Regulatory categorization can be a matter of life and death to firms as it sets legal limitations to the production and sales of their product. In this paper, we set out to uncover this critical process, for which there is only anecdotal information in extant literature, by asking, how are regulatory categories determined through the strategies and interaction of firms, regulators and other category audiences? We use extensive archival data to examine how US dietary supplement makers first moved from drug to food category in 1976 and when faced resistance from the FDA, created an entirely new category in 1994, which fueled their explosive market growth since then. Our findings show that regulatory categorization is a contest between firms and the regulator, where firms try to disrupt unfavourable regulation by overpowering the regulator through hard power imposed by other state actors, which is achieved through pressure from another category audience, consumers, who are themselves won over through soft power. In uncovering this process, our findings contribute to extant literatures on institutional work and corporate political strategy, which have largely remained independent despite dealing with many of the same issues.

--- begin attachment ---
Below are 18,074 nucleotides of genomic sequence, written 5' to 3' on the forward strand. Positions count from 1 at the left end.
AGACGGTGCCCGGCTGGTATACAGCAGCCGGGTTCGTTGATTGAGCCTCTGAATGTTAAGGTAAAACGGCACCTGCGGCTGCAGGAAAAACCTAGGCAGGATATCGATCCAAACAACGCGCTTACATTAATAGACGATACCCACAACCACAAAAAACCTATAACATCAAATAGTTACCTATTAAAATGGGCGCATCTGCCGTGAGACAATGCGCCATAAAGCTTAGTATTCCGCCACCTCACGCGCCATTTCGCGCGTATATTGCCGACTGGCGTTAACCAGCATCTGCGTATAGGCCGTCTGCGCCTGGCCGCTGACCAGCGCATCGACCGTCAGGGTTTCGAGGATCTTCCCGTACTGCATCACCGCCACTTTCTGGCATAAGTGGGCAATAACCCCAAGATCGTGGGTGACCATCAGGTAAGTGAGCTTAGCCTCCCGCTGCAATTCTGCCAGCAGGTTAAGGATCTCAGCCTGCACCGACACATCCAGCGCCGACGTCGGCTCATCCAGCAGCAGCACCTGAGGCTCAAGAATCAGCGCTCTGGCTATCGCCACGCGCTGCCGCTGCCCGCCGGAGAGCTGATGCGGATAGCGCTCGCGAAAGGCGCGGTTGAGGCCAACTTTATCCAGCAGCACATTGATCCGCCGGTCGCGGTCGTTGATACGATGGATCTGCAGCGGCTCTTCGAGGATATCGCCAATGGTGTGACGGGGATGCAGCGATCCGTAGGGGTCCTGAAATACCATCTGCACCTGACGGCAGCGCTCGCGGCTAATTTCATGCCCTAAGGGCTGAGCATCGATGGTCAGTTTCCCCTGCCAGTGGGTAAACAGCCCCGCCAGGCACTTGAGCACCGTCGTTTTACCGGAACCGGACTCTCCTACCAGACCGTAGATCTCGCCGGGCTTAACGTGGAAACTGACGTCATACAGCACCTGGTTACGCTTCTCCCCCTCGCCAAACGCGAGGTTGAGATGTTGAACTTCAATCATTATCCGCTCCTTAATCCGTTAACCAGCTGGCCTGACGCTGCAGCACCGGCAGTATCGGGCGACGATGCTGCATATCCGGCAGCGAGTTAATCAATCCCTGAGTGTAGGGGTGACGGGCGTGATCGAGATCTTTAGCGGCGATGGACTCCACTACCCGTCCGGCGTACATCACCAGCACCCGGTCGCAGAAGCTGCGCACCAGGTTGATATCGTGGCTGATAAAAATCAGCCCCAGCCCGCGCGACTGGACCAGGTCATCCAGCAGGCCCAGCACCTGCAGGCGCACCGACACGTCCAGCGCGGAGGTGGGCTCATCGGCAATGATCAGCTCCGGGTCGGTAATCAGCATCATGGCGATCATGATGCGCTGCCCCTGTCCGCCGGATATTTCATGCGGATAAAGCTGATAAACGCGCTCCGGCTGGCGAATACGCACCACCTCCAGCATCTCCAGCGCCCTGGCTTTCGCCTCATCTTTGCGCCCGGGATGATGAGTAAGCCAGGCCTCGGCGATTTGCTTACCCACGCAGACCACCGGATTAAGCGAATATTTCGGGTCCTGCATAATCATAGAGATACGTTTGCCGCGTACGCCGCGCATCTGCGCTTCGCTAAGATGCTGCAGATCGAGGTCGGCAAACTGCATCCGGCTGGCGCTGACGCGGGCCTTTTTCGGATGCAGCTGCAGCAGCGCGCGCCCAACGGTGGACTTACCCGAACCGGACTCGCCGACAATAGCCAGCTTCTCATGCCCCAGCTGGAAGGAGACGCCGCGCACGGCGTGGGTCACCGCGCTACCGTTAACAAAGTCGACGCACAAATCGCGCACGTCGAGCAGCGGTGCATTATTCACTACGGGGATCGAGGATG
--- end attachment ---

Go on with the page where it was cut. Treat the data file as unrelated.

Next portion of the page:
|Titolo:||Playing cat and mouse: Contests over regulatory categorization of dietary supplements in the U.S.|
|Data di pubblicazione:||2018|
|Appare nelle tipologie:||01.1 - Articolo su rivista (Article)|